White paper: logistics network optimization requires focusing on hard questions, not just collecting data
Naugatuck, CT September 19, 2003 Logistics network optimization can yield significant systems-wide warehousing, transportation and inventory savings, but many companies mistakenly conduct optimization studies that are almost exclusively data driven, according to a new white paper from USCO Logistics.
Logistics network optimization involves an analysis of strategy and data elements to determine the number, size and location of required distribution centers in order to achieve the optimal balance between service levels and logistics costs.
"While it's a sizable undertaking, network optimization can yield service improvements and significant savings in system-wide warehouse, transportation and inventory costs," said Ashutosh Dekhne, USCO Logistics' supply chain engineer and the author of the white paper.
Many companies mistakenly conduct optimization studies that are almost exclusively data-driven, according to USCO. "Their assumption is that you just plug in the relevant data on size, weight, volumes, ship-to points and other factors and output the ideal network design," Dekhne said. "However, in focusing too much on the modeling exercise itself, companies can miss the strategic and practical context for the analysis."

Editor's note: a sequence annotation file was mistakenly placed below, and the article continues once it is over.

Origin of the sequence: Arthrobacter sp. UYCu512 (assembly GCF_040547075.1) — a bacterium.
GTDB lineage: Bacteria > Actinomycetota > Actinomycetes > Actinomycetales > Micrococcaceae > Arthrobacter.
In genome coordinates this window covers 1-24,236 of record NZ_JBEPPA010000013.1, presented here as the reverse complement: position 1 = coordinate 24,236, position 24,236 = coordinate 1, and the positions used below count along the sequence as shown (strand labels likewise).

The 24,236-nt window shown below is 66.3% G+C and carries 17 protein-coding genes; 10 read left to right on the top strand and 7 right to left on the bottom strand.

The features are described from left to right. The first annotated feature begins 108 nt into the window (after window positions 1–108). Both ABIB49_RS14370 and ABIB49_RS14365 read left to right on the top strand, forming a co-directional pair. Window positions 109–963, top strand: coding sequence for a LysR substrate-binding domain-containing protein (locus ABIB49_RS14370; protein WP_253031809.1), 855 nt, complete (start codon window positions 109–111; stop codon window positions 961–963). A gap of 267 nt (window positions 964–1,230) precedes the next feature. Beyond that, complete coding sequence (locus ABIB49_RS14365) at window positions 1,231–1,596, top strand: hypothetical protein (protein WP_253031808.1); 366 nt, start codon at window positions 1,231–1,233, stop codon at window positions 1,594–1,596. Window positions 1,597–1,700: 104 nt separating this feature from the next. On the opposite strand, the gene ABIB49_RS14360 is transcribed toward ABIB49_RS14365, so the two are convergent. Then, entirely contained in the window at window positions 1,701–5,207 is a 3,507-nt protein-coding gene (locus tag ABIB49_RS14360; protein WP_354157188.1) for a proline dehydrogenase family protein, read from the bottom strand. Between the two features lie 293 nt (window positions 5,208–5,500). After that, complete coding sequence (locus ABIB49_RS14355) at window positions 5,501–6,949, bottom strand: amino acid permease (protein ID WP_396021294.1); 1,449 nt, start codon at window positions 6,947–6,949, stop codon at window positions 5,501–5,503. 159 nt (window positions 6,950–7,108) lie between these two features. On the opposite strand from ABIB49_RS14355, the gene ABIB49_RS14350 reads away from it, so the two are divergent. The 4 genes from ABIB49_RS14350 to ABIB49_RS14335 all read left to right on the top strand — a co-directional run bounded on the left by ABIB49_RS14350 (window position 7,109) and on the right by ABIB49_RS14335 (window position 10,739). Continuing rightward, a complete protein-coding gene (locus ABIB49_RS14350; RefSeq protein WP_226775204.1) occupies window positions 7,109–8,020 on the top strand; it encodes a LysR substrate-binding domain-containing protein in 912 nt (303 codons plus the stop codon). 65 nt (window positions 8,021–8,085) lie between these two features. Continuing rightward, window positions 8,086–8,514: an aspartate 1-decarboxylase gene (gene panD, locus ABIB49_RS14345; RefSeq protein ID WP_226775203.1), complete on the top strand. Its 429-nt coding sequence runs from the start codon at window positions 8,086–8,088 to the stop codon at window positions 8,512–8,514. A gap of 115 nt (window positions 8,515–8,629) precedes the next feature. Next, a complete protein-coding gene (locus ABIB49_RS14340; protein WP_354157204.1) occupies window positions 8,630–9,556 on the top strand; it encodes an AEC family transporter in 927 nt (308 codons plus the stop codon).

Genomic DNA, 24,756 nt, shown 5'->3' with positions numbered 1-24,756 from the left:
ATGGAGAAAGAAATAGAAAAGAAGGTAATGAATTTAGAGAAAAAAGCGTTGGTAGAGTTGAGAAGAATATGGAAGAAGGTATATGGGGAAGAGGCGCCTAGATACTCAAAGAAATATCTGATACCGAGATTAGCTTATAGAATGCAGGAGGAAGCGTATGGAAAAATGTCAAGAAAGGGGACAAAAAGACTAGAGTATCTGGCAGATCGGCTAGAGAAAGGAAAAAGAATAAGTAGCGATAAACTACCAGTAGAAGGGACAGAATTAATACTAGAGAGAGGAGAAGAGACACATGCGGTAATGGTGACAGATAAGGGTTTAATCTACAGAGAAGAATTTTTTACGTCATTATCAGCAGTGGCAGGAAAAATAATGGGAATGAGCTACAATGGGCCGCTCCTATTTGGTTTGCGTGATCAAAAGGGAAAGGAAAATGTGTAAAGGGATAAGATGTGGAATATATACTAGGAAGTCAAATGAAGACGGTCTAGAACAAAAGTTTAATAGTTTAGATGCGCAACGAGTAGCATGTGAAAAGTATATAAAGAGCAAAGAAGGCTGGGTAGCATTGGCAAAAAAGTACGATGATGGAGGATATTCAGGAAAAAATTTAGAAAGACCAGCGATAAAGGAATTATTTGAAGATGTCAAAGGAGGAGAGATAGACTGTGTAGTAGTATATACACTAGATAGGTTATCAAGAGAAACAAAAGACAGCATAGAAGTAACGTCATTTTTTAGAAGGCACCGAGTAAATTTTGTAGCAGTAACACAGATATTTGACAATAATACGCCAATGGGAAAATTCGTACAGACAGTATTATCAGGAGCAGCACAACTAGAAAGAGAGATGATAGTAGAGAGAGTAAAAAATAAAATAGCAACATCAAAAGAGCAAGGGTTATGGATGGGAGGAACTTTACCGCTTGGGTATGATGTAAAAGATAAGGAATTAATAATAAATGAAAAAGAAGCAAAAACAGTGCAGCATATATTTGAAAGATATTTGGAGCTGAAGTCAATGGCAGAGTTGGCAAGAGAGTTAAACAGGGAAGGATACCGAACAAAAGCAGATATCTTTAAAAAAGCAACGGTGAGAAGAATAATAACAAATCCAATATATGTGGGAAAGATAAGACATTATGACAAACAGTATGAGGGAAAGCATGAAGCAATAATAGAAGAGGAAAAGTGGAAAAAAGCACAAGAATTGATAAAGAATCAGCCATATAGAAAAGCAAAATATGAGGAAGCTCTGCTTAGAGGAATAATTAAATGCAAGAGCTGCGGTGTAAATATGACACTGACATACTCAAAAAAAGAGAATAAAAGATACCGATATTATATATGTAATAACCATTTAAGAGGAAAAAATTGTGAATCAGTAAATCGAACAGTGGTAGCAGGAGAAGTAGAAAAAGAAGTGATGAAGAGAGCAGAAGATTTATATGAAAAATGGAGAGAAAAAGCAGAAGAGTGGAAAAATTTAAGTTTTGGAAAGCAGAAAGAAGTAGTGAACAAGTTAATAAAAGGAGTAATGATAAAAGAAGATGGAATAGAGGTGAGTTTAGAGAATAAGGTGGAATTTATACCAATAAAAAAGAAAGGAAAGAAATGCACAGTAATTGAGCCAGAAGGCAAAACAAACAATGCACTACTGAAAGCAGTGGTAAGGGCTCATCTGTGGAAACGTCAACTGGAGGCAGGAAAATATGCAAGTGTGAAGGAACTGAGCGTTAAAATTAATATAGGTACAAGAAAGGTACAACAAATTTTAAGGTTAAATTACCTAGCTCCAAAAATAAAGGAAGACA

Consider the company that conducted a "successful" supply chain network modeling exercise and revamped its entire distribution network. Just three months after implementation, however, it purchased another company with distribution center locations that overlapped its own. The result: redundant distribution centers and inventory duplication.
"By considering the strong likelihood of an imminent acquisition, the company could have better positioned itself by either delaying the optimization implementation or considering potential harmonization of the two supply chains," Dekhne said.
Dekhne suggests a six-step approach, outlined in the white paper, which weighs the strategic and practical, in conjunction with data analysis, to deliver optimal results.
"Logistics professionals should rely on modeling tools as decision support, not as infallible oracles of the 'perfect' distribution solution," Dekhne said. "Only by blending such tools into a detailed understanding of the company's present and future business strategy and the practical implementation requirements that could impact the recommendation, can a network optimization generate real logistics cost savings."